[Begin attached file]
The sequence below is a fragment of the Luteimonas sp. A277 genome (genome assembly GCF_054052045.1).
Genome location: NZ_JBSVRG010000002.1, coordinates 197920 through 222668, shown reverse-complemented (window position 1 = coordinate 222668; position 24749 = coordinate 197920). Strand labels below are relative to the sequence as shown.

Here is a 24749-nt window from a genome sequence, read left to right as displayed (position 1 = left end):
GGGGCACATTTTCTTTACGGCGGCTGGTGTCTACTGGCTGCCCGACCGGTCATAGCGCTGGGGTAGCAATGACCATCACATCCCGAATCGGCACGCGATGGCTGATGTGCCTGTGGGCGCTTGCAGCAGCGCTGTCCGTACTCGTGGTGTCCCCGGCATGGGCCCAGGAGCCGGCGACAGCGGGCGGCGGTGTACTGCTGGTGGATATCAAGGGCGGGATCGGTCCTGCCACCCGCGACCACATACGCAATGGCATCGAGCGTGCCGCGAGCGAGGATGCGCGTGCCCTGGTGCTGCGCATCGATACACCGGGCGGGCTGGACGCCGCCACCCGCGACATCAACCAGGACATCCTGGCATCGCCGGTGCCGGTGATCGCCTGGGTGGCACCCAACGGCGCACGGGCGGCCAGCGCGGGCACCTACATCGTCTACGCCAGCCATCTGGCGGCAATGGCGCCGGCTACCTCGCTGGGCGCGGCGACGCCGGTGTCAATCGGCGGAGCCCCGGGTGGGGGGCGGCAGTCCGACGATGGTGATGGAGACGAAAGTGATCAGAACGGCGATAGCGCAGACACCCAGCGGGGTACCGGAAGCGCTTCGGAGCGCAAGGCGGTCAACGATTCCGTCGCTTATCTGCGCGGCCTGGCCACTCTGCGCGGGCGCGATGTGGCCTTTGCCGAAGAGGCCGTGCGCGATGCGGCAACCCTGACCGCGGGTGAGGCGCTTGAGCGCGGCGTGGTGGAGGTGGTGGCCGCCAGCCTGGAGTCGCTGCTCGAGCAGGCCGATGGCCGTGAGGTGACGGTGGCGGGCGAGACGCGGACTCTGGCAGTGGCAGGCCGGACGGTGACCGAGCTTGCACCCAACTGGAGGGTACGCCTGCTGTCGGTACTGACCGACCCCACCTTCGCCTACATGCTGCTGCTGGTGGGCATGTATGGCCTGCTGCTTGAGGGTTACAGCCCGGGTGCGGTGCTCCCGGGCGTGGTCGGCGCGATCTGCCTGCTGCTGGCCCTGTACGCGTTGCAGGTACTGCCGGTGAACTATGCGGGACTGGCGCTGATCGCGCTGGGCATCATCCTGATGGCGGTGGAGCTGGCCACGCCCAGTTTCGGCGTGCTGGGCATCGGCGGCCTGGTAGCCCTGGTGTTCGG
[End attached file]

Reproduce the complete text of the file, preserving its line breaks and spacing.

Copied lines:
The sequence below is a fragment of the Luteimonas sp. A277 genome (genome assembly GCF_054052045.1).
Genome location: NZ_JBSVRG010000002.1, coordinates 197920 through 222668, shown reverse-complemented (window position 1 = coordinate 222668; position 24749 = coordinate 197920). Strand labels below are relative to the sequence as shown.

Here is a 24749-nt window from a genome sequence, read left to right as displayed (position 1 = left end):
GGGGCACATTTTCTTTACGGCGGCTGGTGTCTACTGGCTGCCCGACCGGTCATAGCGCTGGGGTAGCAATGACCATCACATCCCGAATCGGCACGCGATGGCTGATGTGCCTGTGGGCGCTTGCAGCAGCGCTGTCCGTACTCGTGGTGTCCCCGGCATGGGCCCAGGAGCCGGCGACAGCGGGCGGCGGTGTACTGCTGGTGGATATCAAGGGCGGGATCGGTCCTGCCACCCGCGACCACATACGCAATGGCATCGAGCGTGCCGCGAGCGAGGATGCGCGTGCCCTGGTGCTGCGCATCGATACACCGGGCGGGCTGGACGCCGCCACCCGCGACATCAACCAGGACATCCTGGCATCGCCGGTGCCGGTGATCGCCTGGGTGGCACCCAACGGCGCACGGGCGGCCAGCGCGGGCACCTACATCGTCTACGCCAGCCATCTGGCGGCAATGGCGCCGGCTACCTCGCTGGGCGCGGCGACGCCGGTGTCAATCGGCGGAGCCCCGGGTGGGGGGCGGCAGTCCGACGATGGTGATGGAGACGAAAGTGATCAGAACGGCGATAGCGCAGACACCCAGCGGGGTACCGGAAGCGCTTCGGAGCGCAAGGCGGTCAACGATTCCGTCGCTTATCTGCGCGGCCTGGCCACTCTGCGCGGGCGCGATGTGGCCTTTGCCGAAGAGGCCGTGCGCGATGCGGCAACCCTGACCGCGGGTGAGGCGCTTGAGCGCGGCGTGGTGGAGGTGGTGGCCGCCAGCCTGGAGTCGCTGCTCGAGCAGGCCGATGGCCGTGAGGTGACGGTGGCGGGCGAGACGCGGACTCTGGCAGTGGCAGGCCGGACGGTGACCGAGCTTGCACCCAACTGGAGGGTACGCCTGCTGTCGGTACTGACCGACCCCACCTTCGCCTACATGCTGCTGCTGGTGGGCATGTATGGCCTGCTGCTTGAGGGTTACAGCCCGGGTGCGGTGCTCCCGGGCGTGGTCGGCGCGATCTGCCTGCTGCTGGCCCTGTACGCGTTGCAGGTACTGCCGGTGAACTATGCGGGACTGGCGCTGATCGCGCTGGGCATCATCCTGATGGCGGTGGAGCTGGCCACGCCCAGTTTCGGCGTGCTGGGCATCGGCGGCCTGGTAGCCCTGGTGTTCGG